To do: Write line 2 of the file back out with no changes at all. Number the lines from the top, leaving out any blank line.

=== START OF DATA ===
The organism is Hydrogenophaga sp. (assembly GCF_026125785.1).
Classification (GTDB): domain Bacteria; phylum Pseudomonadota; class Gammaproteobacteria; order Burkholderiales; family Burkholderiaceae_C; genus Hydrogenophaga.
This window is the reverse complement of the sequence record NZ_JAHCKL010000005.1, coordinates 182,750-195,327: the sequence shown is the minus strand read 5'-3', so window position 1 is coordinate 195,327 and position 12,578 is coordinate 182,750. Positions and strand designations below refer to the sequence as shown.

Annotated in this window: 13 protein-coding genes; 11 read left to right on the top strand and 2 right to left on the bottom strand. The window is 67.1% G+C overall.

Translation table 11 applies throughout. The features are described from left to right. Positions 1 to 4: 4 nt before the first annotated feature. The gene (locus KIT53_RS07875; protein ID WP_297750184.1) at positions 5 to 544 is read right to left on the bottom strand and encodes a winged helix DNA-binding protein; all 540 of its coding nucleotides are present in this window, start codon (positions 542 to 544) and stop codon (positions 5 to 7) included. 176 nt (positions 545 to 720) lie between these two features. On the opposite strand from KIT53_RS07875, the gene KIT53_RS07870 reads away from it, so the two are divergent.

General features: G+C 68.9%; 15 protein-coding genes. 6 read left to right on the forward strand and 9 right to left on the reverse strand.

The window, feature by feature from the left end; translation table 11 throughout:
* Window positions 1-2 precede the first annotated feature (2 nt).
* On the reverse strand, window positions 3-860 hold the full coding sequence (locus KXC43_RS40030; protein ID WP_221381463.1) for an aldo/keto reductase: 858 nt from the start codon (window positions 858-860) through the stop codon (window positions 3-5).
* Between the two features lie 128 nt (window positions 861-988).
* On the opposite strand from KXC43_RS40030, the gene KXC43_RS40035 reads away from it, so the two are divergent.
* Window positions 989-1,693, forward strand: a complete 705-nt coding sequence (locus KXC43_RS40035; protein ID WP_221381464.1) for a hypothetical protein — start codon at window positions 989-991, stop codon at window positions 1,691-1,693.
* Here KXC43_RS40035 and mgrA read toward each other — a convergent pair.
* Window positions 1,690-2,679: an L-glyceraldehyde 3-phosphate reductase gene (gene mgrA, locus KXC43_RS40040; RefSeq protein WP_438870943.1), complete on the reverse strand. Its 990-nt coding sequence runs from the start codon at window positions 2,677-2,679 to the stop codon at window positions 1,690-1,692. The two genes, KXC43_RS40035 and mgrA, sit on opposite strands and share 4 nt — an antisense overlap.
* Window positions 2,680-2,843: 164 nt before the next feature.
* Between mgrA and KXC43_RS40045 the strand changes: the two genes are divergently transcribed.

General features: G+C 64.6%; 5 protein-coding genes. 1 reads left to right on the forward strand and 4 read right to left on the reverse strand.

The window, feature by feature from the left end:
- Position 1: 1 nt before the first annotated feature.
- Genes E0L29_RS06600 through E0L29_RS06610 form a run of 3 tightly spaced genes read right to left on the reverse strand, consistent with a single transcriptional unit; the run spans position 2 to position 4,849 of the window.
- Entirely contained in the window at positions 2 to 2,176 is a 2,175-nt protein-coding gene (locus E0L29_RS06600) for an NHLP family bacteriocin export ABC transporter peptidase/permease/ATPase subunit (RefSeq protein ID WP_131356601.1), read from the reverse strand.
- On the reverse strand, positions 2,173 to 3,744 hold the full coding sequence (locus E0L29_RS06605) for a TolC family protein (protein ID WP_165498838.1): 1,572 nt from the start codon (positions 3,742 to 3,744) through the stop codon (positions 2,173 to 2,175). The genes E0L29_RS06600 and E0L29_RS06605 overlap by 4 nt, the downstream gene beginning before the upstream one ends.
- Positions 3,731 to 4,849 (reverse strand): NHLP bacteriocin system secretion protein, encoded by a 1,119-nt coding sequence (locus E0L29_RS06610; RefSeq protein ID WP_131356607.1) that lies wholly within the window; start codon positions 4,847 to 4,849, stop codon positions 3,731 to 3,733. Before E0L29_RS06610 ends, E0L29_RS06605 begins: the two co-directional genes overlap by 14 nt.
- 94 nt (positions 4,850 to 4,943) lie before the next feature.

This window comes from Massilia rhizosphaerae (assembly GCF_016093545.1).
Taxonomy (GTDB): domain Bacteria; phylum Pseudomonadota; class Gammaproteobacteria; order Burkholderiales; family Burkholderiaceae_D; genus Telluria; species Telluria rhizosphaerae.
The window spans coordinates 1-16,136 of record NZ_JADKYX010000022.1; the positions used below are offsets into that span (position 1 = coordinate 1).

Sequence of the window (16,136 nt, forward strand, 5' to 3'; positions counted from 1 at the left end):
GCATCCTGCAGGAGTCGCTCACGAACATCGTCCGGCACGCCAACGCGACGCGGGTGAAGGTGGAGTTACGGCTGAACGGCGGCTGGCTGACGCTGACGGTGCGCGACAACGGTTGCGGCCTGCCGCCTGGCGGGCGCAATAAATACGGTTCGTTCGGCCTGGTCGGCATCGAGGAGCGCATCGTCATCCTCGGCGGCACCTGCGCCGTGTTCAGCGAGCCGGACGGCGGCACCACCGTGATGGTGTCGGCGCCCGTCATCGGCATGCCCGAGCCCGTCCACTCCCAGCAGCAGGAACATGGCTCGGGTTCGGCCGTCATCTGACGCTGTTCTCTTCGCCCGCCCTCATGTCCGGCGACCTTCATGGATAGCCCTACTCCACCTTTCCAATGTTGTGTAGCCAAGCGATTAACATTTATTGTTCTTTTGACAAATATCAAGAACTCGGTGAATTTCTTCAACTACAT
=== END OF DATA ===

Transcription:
Classification (GTDB): domain Bacteria; phylum Pseudomonadota; class Gammaproteobacteria; order Burkholderiales; family Burkholderiaceae_C; genus Hydrogenophaga.